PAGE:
the percentage problem described in section 4.2. With a resolution of
5, a query can retrieve all values within the 11 percentile interval
x-5..x+5 by limiting the Hamming distance from x to be 5 bits. This
scheme doesn't suffer from the boundary problem 79 is encoded one bit
away from 80, and there are no binning problems 70 is disimilar to 89.
Such a percentage encoding using a Hamming-Grey(16,5) code is given in
link 5 below.
Link 2: Example Grey Codes for m=16
Link 3: Hamming Grey Codes for m=16
Link 4: Table of Hamming-Grey Code Ranges
Link 5: Example Encoding of Percentage Values
5. Example Applications
One potential application is in the selection of "similar" compounds
based on higher-level structural features. For example, it would be
easy to encode fingerprints containing the number of hydrogen bond
donors and acceptors, the molecular weight, the number of rotatable
bonds etc... Then using the rules, given a particular query molecule
select similar molecules that have no more than one or two fewer/more
rotable bonds and/or approximately the same molecular weight purely
by specifying the appropriate Hamming or Tanimoto threshold.
Another potential application is in 3D pharmacophore searching.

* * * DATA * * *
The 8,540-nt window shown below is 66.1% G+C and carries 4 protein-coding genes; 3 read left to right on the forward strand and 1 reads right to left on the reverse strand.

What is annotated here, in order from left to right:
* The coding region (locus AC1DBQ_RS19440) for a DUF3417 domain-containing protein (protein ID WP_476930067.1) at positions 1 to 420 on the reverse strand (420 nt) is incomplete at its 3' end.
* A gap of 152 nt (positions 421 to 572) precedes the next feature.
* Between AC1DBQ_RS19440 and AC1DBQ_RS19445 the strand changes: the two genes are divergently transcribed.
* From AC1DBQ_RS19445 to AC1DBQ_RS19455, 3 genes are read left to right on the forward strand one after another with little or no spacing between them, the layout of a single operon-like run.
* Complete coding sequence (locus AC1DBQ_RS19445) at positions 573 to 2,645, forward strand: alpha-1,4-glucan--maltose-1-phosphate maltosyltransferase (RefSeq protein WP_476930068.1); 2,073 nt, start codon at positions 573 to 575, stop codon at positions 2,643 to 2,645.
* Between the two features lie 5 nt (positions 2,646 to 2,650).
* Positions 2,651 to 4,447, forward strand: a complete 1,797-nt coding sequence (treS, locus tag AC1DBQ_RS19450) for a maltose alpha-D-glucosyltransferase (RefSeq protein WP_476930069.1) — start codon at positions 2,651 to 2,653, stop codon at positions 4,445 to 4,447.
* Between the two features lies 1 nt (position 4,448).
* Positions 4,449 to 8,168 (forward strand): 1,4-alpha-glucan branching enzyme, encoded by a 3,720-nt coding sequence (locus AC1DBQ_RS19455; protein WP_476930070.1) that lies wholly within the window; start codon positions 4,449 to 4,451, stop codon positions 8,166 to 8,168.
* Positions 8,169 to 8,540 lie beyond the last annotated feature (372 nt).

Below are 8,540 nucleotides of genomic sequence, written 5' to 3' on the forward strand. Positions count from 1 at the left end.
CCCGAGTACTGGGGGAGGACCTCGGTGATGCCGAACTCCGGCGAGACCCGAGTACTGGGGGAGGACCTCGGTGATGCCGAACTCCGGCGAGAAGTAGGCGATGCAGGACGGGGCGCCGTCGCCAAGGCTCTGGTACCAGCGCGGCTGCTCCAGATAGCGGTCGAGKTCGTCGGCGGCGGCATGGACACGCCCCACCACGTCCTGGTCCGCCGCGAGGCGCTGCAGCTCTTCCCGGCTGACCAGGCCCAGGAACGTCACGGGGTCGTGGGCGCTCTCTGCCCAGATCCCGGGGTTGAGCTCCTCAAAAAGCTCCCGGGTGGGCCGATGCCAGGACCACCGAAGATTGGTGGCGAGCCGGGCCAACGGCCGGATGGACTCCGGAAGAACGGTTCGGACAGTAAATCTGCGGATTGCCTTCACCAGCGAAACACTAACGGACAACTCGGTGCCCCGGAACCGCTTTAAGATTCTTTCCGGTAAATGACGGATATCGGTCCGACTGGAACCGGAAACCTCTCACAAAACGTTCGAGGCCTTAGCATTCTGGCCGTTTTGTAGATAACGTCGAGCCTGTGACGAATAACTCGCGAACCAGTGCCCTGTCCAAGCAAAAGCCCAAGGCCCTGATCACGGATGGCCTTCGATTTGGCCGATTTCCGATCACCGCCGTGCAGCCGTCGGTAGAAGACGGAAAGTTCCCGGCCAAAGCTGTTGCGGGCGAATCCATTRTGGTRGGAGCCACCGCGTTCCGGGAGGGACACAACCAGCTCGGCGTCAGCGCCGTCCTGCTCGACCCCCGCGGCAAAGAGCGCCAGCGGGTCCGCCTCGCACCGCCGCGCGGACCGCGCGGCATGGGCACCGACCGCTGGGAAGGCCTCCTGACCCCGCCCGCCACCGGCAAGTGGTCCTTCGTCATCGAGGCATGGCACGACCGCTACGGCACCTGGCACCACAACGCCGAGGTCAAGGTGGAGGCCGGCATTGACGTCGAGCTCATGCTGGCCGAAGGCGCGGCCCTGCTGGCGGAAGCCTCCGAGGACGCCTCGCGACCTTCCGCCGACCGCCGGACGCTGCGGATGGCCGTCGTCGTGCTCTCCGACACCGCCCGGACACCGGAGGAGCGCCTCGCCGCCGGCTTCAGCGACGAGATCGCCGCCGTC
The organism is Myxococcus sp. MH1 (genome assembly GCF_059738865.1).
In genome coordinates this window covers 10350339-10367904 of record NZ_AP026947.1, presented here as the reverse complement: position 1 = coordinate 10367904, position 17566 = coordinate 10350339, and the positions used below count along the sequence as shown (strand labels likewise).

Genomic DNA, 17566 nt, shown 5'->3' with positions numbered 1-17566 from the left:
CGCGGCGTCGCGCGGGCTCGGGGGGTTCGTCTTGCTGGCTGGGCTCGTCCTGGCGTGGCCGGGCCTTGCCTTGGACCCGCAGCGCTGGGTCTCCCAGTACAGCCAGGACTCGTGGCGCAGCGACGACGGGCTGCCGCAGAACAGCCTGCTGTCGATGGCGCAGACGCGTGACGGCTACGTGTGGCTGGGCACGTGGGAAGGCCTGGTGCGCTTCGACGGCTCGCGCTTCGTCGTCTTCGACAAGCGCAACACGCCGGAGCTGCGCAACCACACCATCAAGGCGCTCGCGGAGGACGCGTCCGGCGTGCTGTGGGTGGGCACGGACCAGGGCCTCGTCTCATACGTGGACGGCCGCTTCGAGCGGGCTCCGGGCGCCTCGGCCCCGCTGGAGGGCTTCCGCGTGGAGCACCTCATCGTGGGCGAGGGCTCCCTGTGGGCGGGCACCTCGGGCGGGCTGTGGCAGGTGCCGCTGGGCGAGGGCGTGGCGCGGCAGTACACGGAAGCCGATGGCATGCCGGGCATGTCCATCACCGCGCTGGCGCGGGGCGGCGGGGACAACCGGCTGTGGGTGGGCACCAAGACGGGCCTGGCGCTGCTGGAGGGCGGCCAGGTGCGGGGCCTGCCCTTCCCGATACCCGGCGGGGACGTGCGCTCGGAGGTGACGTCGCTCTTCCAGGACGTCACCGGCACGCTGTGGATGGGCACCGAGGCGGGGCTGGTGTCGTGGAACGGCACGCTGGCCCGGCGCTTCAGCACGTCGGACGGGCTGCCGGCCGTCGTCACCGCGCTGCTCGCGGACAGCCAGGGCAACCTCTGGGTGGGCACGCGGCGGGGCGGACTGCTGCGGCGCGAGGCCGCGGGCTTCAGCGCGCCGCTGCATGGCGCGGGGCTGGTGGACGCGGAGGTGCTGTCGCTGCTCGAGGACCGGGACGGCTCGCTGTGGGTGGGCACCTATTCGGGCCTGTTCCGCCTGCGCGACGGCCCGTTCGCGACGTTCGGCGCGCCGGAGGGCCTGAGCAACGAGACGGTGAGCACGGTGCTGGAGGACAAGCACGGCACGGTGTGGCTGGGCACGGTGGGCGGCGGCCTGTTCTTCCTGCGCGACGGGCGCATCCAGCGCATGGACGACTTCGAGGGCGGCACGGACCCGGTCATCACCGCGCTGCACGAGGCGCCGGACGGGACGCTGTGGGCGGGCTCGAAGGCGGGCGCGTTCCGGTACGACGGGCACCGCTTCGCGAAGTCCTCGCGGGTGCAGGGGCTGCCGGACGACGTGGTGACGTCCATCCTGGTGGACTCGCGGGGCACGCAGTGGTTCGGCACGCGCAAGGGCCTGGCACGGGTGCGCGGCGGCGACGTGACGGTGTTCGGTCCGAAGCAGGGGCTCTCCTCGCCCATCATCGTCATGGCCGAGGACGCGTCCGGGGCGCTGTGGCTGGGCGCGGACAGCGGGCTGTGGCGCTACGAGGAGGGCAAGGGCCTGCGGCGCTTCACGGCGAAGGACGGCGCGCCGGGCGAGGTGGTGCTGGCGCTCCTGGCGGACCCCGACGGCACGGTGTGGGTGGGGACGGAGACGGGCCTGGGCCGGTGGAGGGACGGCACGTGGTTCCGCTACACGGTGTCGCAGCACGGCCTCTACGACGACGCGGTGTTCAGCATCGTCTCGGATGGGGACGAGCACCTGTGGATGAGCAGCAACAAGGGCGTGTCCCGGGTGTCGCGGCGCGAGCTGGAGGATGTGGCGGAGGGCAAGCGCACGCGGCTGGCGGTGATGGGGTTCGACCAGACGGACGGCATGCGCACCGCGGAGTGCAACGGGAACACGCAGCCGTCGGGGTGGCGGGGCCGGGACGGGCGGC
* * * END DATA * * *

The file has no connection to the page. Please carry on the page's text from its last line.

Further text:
Consider encoding all 6 pairwise distances in a four-point pharmacophore
as a single fingerprint. Each distance could be represented as one of
200 values with a resolution of 0.1 Angstroms (giving a 20 Angstrom
maximum). Using either Hamming or Tanimoto similarity it is then
possible to select molecule conformations whose total pairwise error
over all size distances is less than 0.8 Angstroms. Such an encoding
can be achieved with a Hamming-Grey(24,8) encoding, only requiring
18 bytes per small molecule conformation.
I wish to thank John Bradshaw from Glaxo Wellcome, Stevenage, U.K., and
David Weininger and Jack Delany from Daylight Chemical Information Systems
for the discussions that first described the problem to me and much of
the inspiration that led to the solutions described above.